Secretion of proteins to the extracellular medium reduces toxicity for the producing cell and eliminates the need of cell lysis for downstream processes [1, 2]. The hemolysin A (HlyA; 110 kDa) and the protein components required for its secretion were originally isolated from uropathogenic E. coli (UPEC) strains [3,4,5,6] and it serves as a paradigm of the bacterial Type I Secretion Systems (T1SS) [7, 8]. The Hly export machinery is composed of only three polypeptides, namely the inner membrane (IM) proteins HlyB and HlyD, and the outer membrane (OM) protein TolC. HlyB and HlyD are encoded, along with HlyA, in the Hly operon found in plasmids or the chromosome of UPEC strains, whereas TolC is encoded in a different location of the chromosome in most E. coli strains [4, 6, 9]. HlyB is a dimeric ABC-transporter anchored to the IM that has a cytosolic domain with ATPase activity [10, 11], while HlyD is a member of trimeric adaptor proteins  with a larger portion spanning much of the periplasm . TolC forms homotrimeric OM channel comprising a β-barrel pore with long α-helical region that extends 10 nm toward the periplasm, forming a cylinder that opens to the extracellular medium, but is closed in the periplasmic entrance . Upon engagement of HlyA in the cytosol by HlyB/D, TolC is recruited by this complex and its periplasmic entrance is opened to assemble a continuous channel connecting the IM and OM of E. coli [15,16,17] through which the HlyA polypeptide is secreted in a one-step mechanism, from the cytosol to the extracellular medium without a periplasmic intermediate (Fig. 1a) [7, 8]. TolC is a multifunctional protein that also participates in the secretion of other toxins and small molecules associated to different IM protein complexes .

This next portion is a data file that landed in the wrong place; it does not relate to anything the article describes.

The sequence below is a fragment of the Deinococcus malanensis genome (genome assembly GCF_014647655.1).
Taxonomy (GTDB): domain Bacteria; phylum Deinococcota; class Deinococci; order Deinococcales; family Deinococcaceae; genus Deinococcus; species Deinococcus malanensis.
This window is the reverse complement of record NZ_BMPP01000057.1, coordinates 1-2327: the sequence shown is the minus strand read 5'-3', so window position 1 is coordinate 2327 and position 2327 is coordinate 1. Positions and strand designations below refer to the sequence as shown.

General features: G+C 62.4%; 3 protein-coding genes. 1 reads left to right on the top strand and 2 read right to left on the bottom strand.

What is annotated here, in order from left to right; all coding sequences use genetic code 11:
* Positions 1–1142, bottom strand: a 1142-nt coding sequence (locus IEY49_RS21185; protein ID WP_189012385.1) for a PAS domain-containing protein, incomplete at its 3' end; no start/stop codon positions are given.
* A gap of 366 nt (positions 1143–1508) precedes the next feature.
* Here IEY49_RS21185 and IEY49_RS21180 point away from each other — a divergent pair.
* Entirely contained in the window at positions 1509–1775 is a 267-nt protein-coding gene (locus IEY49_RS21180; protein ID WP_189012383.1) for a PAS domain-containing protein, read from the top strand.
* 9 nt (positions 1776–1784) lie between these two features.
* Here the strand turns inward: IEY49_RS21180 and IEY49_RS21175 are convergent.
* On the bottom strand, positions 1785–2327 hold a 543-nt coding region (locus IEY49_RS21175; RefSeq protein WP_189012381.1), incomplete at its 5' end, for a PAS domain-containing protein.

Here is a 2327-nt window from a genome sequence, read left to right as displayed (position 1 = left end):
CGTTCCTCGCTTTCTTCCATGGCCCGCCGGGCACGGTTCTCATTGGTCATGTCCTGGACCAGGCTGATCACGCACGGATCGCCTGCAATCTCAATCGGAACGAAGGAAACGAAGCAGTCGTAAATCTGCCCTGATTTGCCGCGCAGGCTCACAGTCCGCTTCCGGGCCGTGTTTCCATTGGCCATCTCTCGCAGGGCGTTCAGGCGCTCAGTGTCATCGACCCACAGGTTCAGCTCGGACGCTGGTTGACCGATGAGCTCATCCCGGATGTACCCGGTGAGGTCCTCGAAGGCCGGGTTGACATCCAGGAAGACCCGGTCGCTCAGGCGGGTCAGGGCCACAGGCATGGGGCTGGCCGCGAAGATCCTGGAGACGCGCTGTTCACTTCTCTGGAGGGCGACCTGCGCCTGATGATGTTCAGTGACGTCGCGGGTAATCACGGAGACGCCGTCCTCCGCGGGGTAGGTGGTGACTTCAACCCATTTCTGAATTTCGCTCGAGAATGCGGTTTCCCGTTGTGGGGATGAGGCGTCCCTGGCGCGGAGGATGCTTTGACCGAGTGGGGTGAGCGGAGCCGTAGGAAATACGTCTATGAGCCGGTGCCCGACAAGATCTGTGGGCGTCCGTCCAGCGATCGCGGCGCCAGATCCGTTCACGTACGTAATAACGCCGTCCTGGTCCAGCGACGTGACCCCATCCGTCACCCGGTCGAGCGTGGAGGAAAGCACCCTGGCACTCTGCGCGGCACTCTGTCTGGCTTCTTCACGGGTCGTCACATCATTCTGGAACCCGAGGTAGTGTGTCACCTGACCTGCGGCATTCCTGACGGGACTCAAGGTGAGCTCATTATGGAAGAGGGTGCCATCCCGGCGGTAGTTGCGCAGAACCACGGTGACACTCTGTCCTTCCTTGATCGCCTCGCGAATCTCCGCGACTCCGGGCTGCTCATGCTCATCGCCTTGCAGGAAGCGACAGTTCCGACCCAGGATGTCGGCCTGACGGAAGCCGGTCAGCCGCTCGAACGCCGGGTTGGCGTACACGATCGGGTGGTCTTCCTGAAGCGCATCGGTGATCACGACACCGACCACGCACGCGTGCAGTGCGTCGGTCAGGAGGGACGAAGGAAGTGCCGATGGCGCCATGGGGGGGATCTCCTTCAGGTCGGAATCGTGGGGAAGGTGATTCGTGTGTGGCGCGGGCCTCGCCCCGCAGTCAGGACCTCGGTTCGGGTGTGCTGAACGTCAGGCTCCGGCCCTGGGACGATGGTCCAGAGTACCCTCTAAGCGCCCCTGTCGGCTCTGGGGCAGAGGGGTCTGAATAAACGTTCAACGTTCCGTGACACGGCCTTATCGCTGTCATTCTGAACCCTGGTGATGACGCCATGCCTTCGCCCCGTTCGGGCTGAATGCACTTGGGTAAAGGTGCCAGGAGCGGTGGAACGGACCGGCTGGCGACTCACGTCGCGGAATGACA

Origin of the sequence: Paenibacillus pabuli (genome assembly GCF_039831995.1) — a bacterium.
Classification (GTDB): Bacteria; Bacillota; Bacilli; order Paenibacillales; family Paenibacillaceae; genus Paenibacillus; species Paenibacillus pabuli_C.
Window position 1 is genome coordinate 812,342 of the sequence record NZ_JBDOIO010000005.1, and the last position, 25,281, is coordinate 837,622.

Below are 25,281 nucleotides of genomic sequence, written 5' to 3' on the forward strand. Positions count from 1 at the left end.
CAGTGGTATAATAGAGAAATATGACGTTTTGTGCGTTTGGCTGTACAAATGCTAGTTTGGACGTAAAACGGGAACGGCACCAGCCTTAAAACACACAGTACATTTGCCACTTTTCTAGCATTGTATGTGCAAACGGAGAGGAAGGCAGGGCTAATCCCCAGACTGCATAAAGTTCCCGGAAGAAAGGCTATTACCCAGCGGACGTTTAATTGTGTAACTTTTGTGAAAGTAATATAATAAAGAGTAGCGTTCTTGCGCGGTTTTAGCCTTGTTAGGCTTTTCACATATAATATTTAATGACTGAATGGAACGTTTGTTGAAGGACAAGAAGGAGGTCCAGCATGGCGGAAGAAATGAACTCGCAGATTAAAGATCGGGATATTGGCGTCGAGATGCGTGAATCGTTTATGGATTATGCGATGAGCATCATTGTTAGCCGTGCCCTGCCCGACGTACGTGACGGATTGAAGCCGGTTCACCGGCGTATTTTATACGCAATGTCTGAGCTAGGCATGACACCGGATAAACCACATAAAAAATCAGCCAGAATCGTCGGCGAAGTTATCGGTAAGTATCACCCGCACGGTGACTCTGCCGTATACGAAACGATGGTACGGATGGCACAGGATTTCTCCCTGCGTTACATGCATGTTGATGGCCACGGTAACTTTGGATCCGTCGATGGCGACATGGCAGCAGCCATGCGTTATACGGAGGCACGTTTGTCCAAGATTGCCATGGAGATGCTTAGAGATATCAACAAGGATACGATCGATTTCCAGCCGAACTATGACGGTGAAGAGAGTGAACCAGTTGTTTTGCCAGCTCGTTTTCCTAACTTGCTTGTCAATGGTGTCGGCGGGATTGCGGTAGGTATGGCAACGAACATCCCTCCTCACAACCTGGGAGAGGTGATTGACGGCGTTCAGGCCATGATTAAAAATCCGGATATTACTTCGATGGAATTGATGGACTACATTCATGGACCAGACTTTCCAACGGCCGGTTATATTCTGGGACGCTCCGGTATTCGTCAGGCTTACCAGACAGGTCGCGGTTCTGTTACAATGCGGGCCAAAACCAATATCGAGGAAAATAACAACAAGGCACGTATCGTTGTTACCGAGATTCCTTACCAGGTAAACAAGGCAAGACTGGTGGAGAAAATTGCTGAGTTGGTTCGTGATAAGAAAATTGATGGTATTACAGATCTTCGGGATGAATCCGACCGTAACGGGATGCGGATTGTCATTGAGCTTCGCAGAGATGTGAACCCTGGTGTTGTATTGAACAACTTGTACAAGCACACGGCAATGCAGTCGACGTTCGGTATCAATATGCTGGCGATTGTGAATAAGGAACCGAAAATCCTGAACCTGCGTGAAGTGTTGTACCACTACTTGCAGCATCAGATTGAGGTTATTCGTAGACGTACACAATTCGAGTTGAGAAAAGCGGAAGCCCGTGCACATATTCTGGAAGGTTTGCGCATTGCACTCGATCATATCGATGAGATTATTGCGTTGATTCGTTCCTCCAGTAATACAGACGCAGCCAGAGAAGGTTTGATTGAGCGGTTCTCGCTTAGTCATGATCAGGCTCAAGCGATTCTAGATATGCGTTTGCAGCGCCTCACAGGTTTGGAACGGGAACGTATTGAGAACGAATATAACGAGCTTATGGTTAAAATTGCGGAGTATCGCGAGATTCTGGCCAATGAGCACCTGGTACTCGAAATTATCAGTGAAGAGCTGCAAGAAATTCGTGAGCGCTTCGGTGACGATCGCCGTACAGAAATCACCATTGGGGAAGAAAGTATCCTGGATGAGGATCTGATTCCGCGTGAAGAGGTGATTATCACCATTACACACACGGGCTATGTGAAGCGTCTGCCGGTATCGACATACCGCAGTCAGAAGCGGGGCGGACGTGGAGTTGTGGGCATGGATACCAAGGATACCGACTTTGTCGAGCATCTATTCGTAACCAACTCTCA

Contrary to classical N-terminal signal peptides of proteins secreted to the periplasm by the Sec pathway , the signal for secretion of HlyA is located in the C-terminal end and is not removed during transport [20, 21]. The C-terminal location of HlyA signal also implies a post-translational mechanism of secretion. The last 50 amino acids of C-terminal end of HlyA appear to contain the signal recognized by HlyB/D complex [22, 23], but heterologous proteins have been secreted with this system fused to larger C-terminal fragments, comprising the last 60 amino acids [20, 24] and, more frequently, the last 218 residues (C-HlyA; 23 kDa), which includes three glycine- and aspartic-rich repeats, named as repeats in toxins (RTX) [7, 21]. Different heterologous proteins have been secreted in a functional form with C-HlyA, including the maltose binding protein , alkaline phosphatase [26, 27], β-lactamase , mammalian fatty acid binding protein , streptokinase , a single-chain Fv antibody , and a nanobody .